Literature Review: Christmas Fairy Tales

Līga Horgana is back with a literature review of Christmas Fairy Tales, a collection of short stories written and illustrated by Margarita Stāraste and translated by Indra Lielbriede.

A week ago, the local children’s library was decorated for Christmas. All the visitors were welcome to enter the “Winter Fairy Tale” exhibition and enjoy this magical time together with Margarita Stāraste (1914-2014) – an artist beloved by generations of readers, whose works radiate love, joy and the variety of the nature and the living world. The author of about 20 children’s books and illustrator of 40 others, Stāraste’s passion for art and the magical fairytale world is readily apparent in the Christmas Fairy Tales compilation (Translated by Indra Lielbriede, published by ZvaigzneABC in 2012), originally published in 1943. 

This approximately hundred-page long work contains seven stories and lively blue-white illustrations that depicts unusual characters, along with their worries and happiness. The tales recount miraculous stories that happen around Christmas time in a very different yet relatable fairy tale world where all things, even ones as seemingly unimportant as common kitchen items, celebrate Christmas – this beautiful and special time of the year. 

“It was Christmas night. A time for magic when incredible things often happen. This Christmas was no exception. When the plump cook had untied the strings of her white holiday apron and gone to bed, strange voices could be heard in the kitchen. “Listen up!” squeaked the ladle in a woody voice. “All year we’ve been toiling away in this kitchen like slaves. Now it’s Christmas night and we too should have some fun!”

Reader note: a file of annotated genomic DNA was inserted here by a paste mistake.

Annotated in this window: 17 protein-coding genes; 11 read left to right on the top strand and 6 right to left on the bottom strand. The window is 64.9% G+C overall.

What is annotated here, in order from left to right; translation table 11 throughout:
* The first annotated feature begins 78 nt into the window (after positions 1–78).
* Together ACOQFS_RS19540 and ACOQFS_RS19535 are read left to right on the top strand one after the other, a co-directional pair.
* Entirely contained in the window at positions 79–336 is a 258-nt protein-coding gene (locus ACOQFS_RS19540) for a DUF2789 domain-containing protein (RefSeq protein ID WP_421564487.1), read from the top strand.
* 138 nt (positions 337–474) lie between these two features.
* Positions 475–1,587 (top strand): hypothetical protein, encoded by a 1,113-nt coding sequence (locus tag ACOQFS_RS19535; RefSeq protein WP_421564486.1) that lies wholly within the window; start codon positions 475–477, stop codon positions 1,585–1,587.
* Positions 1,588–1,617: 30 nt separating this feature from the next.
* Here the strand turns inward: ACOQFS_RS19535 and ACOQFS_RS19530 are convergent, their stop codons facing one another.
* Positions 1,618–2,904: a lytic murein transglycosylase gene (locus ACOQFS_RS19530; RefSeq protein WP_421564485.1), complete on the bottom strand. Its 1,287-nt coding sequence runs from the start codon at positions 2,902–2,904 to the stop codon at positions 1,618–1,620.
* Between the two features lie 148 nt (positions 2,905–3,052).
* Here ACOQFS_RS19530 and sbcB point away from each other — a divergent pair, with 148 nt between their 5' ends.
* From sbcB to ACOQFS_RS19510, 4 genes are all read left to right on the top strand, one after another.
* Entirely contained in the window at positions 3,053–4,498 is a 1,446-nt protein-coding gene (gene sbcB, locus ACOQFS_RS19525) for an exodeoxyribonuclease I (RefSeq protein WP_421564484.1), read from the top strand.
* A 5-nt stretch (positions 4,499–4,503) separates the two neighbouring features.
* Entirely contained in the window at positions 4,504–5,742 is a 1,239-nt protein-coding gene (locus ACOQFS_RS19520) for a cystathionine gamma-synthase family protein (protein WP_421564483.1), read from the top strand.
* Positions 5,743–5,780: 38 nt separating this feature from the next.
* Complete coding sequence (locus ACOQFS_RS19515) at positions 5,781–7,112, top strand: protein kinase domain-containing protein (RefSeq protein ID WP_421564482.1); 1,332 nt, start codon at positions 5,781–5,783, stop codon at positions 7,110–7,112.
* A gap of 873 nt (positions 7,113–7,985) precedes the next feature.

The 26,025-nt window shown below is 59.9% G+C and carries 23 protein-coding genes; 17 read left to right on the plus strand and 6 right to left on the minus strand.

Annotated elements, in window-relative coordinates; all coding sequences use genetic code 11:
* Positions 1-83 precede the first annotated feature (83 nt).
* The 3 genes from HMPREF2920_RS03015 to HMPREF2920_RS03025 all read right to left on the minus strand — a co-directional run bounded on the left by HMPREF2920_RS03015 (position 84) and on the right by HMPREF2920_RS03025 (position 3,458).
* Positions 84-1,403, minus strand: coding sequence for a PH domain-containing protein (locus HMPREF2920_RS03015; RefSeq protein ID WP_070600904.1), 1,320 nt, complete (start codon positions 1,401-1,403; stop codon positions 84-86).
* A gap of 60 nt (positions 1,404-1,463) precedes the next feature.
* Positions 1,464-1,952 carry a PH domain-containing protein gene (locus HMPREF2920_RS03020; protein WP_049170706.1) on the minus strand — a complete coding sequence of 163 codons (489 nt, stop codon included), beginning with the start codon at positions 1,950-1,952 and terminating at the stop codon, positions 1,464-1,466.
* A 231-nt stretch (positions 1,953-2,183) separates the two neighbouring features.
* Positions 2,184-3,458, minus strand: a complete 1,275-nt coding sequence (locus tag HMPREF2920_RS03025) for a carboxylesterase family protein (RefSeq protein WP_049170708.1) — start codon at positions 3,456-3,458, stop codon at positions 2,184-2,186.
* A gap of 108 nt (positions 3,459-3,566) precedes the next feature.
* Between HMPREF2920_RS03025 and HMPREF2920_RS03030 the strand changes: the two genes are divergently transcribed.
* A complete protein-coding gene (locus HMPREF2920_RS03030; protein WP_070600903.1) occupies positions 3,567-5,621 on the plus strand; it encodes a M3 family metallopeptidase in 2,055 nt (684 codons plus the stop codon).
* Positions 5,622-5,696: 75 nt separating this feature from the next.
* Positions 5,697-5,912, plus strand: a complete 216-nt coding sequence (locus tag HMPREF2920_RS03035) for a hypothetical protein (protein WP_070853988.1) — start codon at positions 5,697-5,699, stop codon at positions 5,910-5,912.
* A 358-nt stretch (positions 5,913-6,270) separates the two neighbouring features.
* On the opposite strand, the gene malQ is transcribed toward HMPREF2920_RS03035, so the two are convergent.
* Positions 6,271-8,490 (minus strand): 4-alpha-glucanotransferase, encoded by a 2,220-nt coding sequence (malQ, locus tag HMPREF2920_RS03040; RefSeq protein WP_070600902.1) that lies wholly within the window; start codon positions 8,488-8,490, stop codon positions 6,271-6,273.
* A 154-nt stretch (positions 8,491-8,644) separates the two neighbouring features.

“Yes, yes!” cried the dishtowel on the wall, looking wan and overworked. “We too need a change once in a while!” (20.) 

However, these are mostly fairy tales about elves, dwarfs, and many other forest creatures. They tell about all the good; fear even as great as the Gingerbread heart’s fear of being eaten can be overcome, and mistakes even as silly as elves’ wish for a warm Christmas with no snow and frost can be corrected by regret and apology. Most important is the value of loving, warm relationships; the greedy and vain little fir tree ends up without even one white candle, while the kind yet poor bunny Ruby enjoys the most wonderful Christmas night and gets rewarded with a sack full of snacks.

I always enjoy Margarita Stāraste’s work, and my 4-year-old daughter who already recognizes her drawing style from other stories does as well. One of our favorite characters is a gingerbread man called Kraukšķītis (little crunchy) from another Christmastime story — Winter Fairy Tale, published in 1972. When I was a little girl, I used to look at the beautiful illustration at the end of this story and think of the most beautiful Christmas (or New Year’s) scene ever.  Although this work hasn’t been translated in English so far, I can still recommend watching the short animation version by Avārijas Brigāde that came out in 2014. It is accessible on DVD format, but unfortunately it could be difficult to find online.  However, the Christmas Fairy Tales were still a little bit too complicated for my kids with too much text, difficult vocabulary (which of course is good if we care about developing literacy skills) and too few illustrations, so they always very calmly fell asleep before the end of the tale. The right reader for this would probably be at least 6 years old. But despite all this, I believe that for all others interested in Latvian literature, there is no better time in the year to read this book than now.

For a sample of Stāraste's illustations, you can check out this page here.

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